May 18, 2012

"Please don't hesitate to say": Wittgenstein & social cues

Ludwig Wittgenstein has a reputation for being ... fierce. Intense and too aggressive. In the one of the most popular renderings, Wittgenstein's seminal moment is waving around a fire poker, threatening people who disagree with him. In a more recent popular depiction, Wittgenstein seems almost maniacal for logic. Just having a conversation with him is presented as threatening.

He certainly appeared this way to British academics he spent time with. John Maynard Kaynes called him a maniac. Bertrand Russell called him an infection. One wonders, though, how much of that was no more than the kind of failed cultural translation so common in cross-cultural encounters.

In a new book collecting some of Wittgenstein's letters and other things, for example, we find this note to Cambridge philosopher GE Moore:
"I should like to know whether what Mrs Moore wrote to me was an honest to God invitation for me to come and see you on Tuesday, or whether it was a kind of hint that I’d better not try to see you. If it was the latter, please don’t hesitate to say so. I will not be hurt in the slightest, for I know that queer things happen in this world. It’s one of the few things I’ve really learnt in my life. So please, if that’s how it is, just write on a [post card] something like 'Don’t come'. I enclose a card in case you haven’t got one. I'll understand everything. Good luck and good wishes!"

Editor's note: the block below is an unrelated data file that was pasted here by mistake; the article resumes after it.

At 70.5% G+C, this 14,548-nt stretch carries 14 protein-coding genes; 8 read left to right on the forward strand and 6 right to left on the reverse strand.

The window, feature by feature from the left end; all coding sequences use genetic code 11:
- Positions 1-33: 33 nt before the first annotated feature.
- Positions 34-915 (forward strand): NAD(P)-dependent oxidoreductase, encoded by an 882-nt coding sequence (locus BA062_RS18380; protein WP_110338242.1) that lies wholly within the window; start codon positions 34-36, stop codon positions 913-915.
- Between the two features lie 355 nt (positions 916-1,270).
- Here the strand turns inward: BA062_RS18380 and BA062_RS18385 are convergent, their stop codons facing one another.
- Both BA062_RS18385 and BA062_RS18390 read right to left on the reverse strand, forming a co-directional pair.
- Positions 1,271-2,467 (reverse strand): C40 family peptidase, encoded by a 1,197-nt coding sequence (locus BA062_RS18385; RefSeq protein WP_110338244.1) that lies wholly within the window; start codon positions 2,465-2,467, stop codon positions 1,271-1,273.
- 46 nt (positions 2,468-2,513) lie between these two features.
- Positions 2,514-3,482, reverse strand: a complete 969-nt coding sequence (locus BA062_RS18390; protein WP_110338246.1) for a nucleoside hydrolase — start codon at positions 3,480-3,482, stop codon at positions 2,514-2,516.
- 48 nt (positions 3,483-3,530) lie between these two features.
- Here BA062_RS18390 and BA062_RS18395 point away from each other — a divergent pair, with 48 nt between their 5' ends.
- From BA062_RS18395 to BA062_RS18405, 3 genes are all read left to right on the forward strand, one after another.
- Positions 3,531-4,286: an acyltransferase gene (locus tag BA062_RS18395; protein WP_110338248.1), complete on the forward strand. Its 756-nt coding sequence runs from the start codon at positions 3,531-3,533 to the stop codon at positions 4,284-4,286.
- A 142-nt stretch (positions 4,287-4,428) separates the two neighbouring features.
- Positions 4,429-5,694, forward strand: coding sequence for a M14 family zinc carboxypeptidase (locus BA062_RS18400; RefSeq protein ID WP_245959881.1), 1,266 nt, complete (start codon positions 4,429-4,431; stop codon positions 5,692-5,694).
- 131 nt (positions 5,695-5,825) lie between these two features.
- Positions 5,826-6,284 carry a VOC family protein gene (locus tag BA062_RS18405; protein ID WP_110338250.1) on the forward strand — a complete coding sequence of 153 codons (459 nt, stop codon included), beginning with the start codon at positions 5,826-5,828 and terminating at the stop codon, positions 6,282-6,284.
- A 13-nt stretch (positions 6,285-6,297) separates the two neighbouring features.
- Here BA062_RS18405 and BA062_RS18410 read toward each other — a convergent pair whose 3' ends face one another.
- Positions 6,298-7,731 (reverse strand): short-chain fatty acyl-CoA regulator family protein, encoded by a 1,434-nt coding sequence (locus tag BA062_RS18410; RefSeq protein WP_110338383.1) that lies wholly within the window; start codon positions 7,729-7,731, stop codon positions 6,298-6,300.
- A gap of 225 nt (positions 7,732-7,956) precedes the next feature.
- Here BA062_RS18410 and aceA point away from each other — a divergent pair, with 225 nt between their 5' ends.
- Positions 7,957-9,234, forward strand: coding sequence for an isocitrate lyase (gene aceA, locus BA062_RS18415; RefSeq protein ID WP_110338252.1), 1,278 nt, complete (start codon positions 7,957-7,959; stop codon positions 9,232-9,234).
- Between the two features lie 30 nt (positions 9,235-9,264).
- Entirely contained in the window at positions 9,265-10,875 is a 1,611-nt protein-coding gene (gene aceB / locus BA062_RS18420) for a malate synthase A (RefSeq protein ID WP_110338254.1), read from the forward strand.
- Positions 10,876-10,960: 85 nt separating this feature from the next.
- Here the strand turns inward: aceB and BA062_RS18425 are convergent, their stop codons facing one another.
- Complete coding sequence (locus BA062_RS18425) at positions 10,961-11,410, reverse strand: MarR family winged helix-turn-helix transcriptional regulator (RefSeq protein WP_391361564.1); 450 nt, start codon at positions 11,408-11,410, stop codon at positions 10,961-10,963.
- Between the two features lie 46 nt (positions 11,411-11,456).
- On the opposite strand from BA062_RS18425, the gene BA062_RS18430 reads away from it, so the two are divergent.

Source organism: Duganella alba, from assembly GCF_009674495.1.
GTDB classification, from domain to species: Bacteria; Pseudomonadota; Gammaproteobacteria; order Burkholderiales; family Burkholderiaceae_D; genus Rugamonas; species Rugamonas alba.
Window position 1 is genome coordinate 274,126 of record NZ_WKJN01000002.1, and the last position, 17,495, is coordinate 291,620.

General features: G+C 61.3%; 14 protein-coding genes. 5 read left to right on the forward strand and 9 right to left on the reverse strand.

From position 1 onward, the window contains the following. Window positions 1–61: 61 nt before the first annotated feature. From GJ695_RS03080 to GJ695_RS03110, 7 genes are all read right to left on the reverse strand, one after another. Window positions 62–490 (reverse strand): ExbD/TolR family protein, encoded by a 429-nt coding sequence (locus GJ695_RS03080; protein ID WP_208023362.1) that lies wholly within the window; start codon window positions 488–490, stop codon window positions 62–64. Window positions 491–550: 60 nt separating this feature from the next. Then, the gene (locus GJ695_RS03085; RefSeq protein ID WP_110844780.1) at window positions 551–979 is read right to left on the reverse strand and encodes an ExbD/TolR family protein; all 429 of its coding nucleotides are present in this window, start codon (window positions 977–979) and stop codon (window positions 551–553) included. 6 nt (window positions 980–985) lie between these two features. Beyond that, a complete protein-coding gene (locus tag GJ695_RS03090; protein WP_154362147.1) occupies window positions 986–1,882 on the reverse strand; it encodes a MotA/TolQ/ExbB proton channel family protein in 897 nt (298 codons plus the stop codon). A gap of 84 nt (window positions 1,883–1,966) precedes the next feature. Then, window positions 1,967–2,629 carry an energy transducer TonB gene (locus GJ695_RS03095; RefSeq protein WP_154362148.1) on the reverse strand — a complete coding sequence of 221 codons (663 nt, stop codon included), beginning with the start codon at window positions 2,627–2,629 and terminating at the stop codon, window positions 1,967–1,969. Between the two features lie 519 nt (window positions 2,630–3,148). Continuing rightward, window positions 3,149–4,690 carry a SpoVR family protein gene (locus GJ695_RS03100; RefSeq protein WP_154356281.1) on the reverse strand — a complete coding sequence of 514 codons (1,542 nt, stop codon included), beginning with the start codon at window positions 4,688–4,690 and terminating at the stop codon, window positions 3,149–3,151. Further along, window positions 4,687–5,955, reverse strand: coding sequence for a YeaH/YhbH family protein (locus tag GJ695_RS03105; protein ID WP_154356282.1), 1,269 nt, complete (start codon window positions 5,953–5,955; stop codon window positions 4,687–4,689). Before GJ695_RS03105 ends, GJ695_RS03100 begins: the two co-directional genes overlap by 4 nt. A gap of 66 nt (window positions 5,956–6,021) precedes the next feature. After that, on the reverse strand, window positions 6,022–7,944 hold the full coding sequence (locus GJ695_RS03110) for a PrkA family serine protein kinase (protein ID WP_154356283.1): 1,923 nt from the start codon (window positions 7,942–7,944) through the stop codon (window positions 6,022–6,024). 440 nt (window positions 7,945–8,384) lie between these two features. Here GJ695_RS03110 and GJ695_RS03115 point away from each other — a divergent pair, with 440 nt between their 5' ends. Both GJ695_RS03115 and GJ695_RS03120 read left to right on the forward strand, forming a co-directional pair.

That letter could have been written by pretty much every German I know. I have made similar requests to Germans: please explain and spell out the social rules involved in X, because, God knows, "queer things happen in this world," and all I've learned is  I don't understand them.

Little things, such as how long one is supposed to stay at dinner, are terrible difficult to navigate. The social cues for what's polite are near impossible to pick up. Americans here regularly offend Germans by leaving too soon; Germans insist on social engagements that are more like marathons.

In the end you just have to hope people won't describe you for the rest of history as strange and rude, and you beg people to please tell you if what they said was coded in "a kind of hint" or was honest to God what you think they said.

I'm sure Wittgenstein was intense. You don't do that much of that kind of philosophy without some intensity. But maybe some of it, the way he's been characterized now for forever, has something to do with just not knowing what the unwritten rules of acceptable social behavior were in Cambridge.

For that, it's only fair to give him a bit of a break. He was trying. And that story about the poker's probably apocryphal anyway.